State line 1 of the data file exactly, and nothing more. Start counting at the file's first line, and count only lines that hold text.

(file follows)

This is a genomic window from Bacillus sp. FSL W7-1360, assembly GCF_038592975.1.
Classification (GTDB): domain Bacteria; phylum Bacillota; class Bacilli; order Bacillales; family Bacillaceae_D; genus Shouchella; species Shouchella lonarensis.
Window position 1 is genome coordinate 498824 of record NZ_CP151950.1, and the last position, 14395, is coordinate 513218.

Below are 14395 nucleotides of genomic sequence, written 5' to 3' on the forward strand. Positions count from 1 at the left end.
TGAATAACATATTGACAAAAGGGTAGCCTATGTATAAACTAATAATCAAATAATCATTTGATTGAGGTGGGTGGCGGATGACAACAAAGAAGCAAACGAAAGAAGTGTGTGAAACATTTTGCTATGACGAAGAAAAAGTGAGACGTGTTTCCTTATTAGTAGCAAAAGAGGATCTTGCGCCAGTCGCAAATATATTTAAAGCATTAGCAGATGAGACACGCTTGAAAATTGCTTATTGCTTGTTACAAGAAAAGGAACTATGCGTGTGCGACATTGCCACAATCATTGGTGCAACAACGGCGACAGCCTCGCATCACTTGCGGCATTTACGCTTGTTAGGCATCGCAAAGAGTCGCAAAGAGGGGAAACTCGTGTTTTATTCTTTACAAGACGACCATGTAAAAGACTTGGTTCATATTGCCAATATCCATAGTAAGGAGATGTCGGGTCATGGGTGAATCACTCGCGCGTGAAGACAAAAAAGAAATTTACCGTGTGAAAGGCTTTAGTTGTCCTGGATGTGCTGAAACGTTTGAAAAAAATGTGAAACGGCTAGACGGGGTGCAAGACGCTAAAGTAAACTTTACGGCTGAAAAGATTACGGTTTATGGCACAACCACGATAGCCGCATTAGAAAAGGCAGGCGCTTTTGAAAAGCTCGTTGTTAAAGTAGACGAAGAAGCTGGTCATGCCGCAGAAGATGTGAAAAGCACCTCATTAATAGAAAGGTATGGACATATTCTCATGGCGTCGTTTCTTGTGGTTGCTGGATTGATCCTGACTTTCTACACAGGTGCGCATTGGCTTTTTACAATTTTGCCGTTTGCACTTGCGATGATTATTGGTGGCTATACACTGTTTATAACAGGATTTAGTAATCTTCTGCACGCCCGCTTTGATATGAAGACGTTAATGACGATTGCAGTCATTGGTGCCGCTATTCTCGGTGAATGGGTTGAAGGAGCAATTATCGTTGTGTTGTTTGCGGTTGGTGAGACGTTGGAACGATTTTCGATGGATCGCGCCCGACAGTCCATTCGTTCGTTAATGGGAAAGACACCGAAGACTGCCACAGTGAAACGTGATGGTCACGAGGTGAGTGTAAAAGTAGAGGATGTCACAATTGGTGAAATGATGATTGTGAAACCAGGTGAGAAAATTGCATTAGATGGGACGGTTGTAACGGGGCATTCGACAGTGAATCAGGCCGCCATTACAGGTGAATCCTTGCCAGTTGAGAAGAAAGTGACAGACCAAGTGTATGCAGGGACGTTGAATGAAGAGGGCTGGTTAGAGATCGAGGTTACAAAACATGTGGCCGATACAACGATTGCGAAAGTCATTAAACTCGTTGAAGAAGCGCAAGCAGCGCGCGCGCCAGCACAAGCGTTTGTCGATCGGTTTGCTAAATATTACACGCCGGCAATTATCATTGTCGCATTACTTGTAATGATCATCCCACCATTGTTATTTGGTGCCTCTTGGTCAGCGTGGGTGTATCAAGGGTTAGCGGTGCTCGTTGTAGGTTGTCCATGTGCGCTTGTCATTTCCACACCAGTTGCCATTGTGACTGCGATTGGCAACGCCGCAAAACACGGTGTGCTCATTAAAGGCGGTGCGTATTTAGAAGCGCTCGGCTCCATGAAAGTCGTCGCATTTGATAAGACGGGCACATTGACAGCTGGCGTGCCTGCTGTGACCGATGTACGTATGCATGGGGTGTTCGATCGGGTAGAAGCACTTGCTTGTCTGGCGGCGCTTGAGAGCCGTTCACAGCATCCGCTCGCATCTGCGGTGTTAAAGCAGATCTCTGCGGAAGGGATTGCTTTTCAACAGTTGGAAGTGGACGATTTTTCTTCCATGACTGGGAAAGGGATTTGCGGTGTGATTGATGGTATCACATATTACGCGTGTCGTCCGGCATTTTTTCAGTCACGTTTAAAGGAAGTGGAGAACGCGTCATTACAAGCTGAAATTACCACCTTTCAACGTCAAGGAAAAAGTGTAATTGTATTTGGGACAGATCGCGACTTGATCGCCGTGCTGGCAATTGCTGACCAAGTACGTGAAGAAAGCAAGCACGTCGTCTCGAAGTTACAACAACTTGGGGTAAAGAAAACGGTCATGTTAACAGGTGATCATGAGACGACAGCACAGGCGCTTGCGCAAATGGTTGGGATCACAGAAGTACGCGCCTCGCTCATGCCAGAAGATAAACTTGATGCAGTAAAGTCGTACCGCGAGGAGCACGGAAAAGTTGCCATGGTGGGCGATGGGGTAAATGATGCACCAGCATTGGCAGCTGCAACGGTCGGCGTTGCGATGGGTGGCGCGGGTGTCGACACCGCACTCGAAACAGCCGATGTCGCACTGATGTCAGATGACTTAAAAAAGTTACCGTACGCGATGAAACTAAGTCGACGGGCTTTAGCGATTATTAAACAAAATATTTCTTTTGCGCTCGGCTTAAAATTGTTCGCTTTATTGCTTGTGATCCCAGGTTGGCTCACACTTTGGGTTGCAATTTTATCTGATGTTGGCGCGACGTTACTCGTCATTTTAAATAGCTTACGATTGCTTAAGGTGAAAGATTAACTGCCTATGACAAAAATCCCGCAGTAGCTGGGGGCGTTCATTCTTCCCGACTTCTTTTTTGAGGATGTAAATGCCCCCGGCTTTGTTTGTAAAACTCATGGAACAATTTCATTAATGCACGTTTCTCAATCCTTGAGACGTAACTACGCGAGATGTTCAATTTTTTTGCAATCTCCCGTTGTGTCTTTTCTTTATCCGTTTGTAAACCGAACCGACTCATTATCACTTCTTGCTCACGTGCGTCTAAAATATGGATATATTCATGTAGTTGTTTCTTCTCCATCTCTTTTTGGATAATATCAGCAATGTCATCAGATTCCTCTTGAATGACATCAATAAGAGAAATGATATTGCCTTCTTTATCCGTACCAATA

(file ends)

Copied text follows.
This is a genomic window from Bacillus sp. FSL W7-1360, assembly GCF_038592975.1.